Several questions from Hercules in the comments box:
"So in other words [the Assumption of Mary] a dogma based on theological reasons by a few distinguish men in the Catholic church?"Not quite. The majority of Christians in history and most Christians today believe in the dogma of the Assumption of Mary. It's not the opinion of a few distinguished men in the Catholic Church.
"With that same aspect, was Joseph assumed into heaven as well? It would make sense since he was the step father, nonetheless a father, chosen by God to take care and protect Jesus and Mary, worked hard to take care of the family, was obedient to Gabriel's request, and a practicing Jew."There is not a dogma stating that Saint Joseph's body was assumed into Heaven (however, Francisco Suarez, St. Bernardino of Siena, Gerson, and St. Vincent Ferrer and others have taught it). There is a very strong tradition that he died in the arms of Mary and Jesus and was buried according to Jewish law. For this reason, Saint Joseph is the patron of the dying. See painting below:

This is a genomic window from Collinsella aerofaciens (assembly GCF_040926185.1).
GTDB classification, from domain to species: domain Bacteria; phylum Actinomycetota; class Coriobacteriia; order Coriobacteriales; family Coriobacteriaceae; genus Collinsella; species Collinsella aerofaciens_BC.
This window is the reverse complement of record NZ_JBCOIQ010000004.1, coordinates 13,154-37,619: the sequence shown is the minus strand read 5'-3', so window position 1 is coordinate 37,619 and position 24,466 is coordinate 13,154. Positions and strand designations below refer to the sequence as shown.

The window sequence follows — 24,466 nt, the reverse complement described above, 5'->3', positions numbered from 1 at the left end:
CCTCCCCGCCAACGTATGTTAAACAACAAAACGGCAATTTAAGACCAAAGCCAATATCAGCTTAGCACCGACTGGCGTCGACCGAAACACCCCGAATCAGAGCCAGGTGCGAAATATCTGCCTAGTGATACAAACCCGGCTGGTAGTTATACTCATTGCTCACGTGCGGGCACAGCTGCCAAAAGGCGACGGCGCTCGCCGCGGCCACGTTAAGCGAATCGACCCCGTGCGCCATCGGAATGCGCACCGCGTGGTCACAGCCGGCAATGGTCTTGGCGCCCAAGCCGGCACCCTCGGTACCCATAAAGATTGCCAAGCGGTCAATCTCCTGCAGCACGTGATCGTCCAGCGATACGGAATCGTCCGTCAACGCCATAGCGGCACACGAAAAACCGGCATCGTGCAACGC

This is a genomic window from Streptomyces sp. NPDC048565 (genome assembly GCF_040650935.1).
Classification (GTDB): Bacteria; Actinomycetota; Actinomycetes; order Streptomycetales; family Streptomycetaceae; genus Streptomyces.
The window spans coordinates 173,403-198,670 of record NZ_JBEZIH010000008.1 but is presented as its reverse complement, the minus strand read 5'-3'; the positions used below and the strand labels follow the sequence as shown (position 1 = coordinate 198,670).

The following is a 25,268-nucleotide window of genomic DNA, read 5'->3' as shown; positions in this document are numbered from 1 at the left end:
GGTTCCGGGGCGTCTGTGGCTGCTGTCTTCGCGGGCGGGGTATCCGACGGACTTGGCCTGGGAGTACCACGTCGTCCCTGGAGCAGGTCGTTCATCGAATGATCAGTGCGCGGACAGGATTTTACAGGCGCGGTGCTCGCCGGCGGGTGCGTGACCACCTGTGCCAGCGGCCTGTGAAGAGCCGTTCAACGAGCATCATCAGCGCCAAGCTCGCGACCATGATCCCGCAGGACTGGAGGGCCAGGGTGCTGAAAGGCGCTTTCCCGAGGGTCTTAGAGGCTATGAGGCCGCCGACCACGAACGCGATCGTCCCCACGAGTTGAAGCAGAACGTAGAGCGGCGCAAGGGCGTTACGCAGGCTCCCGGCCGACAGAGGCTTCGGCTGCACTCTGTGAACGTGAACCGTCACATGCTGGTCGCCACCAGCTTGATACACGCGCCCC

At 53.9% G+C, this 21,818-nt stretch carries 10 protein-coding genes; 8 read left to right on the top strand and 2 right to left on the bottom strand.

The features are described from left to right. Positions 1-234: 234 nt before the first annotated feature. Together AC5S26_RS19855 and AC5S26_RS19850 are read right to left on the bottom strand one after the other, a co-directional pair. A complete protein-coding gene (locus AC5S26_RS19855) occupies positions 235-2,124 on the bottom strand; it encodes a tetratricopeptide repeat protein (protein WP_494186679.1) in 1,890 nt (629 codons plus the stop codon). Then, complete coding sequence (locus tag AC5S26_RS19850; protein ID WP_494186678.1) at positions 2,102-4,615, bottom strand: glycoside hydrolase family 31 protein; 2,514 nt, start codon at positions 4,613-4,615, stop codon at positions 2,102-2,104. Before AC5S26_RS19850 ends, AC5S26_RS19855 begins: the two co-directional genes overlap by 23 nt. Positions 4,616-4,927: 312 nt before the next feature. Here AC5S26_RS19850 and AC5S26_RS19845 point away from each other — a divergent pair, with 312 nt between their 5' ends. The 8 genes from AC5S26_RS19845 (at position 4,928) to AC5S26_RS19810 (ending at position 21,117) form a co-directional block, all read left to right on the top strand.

"My last question, why did Polycarp, Ignatius, Ireneus, and Justin Martyr write everything about Mary but leave the coronation and assumption out of the picture?"If I remember correctly, St. Polycarp never mentioned the Blessed Mother. St. Ignatius mentions her virginity. St. Irenaeus and St. Justin Martyr certainly have more to say. We should be careful not make the first and second century the only eras of canonical dogma. One might ask in a similar way, "Why did Paul, John, Peter, and James write so much about Christ, but never expound the Nicene articulation of the Trinity (or define the canon of Scripture)?"
The Catholic Church is just as apostolic as she was in the first century. Dogma doesn't fade and certain centuries are not preferred to others. It matters not to the Catholic Christian as to whether Pope Pius I (died ca. 154) or Pope Pius XII declared that the Blessed Mother of the Christ was bodily assumed into Heaven by the power of her divine Son.